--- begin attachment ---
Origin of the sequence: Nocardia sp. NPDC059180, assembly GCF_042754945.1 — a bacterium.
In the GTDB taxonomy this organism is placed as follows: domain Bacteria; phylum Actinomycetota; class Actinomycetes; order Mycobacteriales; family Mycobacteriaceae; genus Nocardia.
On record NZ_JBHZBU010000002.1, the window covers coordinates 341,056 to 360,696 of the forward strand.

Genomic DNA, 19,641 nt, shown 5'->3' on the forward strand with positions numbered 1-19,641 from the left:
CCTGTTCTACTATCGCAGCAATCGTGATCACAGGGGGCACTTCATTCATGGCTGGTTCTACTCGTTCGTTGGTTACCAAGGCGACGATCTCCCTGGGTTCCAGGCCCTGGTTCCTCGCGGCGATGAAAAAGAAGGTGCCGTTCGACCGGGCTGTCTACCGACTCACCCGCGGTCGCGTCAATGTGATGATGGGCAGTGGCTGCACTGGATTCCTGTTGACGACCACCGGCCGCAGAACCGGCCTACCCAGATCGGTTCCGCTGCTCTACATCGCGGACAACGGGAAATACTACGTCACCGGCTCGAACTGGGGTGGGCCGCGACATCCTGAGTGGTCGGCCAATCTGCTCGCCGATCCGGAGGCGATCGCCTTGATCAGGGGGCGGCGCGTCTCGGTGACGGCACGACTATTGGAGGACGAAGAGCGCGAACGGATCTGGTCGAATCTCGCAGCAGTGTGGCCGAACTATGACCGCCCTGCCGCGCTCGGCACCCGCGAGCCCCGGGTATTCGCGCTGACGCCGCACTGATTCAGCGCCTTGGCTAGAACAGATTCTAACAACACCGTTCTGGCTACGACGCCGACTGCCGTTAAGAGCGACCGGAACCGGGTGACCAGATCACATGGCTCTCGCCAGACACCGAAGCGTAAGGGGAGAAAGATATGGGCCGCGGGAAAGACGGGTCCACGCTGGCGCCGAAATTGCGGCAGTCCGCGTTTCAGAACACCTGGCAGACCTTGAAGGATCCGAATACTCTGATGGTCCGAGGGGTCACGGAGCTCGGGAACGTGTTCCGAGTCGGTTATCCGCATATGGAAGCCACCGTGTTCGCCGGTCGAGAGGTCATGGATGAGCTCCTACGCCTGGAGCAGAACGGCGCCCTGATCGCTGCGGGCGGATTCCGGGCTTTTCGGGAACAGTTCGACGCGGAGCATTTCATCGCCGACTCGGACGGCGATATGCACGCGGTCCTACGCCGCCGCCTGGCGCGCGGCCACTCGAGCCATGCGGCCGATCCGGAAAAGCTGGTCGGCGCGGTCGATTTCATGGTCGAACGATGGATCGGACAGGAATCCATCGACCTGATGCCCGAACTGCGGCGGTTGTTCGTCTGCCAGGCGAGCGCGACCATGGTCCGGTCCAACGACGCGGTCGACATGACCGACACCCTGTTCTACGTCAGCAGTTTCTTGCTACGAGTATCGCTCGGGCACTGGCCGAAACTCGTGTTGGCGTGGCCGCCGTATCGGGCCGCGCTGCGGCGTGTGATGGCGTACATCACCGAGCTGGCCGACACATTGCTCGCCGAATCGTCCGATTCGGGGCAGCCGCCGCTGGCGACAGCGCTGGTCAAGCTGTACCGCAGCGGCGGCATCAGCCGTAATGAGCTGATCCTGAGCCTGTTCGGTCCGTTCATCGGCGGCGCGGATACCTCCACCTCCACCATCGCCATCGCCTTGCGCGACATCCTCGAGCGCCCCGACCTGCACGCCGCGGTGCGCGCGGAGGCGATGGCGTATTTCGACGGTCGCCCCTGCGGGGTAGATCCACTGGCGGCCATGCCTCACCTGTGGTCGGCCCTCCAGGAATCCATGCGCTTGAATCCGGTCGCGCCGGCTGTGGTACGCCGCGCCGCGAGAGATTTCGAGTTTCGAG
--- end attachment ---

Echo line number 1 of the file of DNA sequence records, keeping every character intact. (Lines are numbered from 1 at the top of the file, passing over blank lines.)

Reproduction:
Origin of the sequence: Nocardia sp. NPDC059180, assembly GCF_042754945.1 — a bacterium.